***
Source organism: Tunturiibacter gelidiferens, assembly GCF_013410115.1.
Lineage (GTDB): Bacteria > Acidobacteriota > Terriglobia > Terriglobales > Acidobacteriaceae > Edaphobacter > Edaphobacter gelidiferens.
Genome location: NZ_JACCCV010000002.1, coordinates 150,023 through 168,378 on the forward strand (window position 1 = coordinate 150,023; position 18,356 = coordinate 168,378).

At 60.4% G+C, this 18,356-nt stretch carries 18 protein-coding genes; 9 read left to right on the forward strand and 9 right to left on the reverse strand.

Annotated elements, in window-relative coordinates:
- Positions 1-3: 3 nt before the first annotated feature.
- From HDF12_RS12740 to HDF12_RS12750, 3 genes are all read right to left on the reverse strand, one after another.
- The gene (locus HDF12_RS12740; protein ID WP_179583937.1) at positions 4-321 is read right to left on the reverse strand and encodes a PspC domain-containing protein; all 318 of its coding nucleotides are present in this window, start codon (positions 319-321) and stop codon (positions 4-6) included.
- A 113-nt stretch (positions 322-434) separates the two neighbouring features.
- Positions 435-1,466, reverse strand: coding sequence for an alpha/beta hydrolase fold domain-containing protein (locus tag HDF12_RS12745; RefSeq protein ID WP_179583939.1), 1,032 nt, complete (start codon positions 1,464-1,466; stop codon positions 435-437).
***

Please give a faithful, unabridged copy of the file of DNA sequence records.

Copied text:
Source organism: Tunturiibacter gelidiferens, assembly GCF_013410115.1.
Lineage (GTDB): Bacteria > Acidobacteriota > Terriglobia > Terriglobales > Acidobacteriaceae > Edaphobacter > Edaphobacter gelidiferens.
Genome location: NZ_JACCCV010000002.1, coordinates 150,023 through 168,378 on the forward strand (window position 1 = coordinate 150,023; position 18,356 = coordinate 168,378).

At 60.4% G+C, this 18,356-nt stretch carries 18 protein-coding genes; 9 read left to right on the forward strand and 9 right to left on the reverse strand.

Annotated elements, in window-relative coordinates:
- Positions 1-3: 3 nt before the first annotated feature.
- From HDF12_RS12740 to HDF12_RS12750, 3 genes are all read right to left on the reverse strand, one after another.
- The gene (locus HDF12_RS12740; protein ID WP_179583937.1) at positions 4-321 is read right to left on the reverse strand and encodes a PspC domain-containing protein; all 318 of its coding nucleotides are present in this window, start codon (positions 319-321) and stop codon (positions 4-6) included.
- A 113-nt stretch (positions 322-434) separates the two neighbouring features.
- Positions 435-1,466, reverse strand: coding sequence for an alpha/beta hydrolase fold domain-containing protein (locus tag HDF12_RS12745; RefSeq protein ID WP_179583939.1), 1,032 nt, complete (start codon positions 1,464-1,466; stop codon positions 435-437).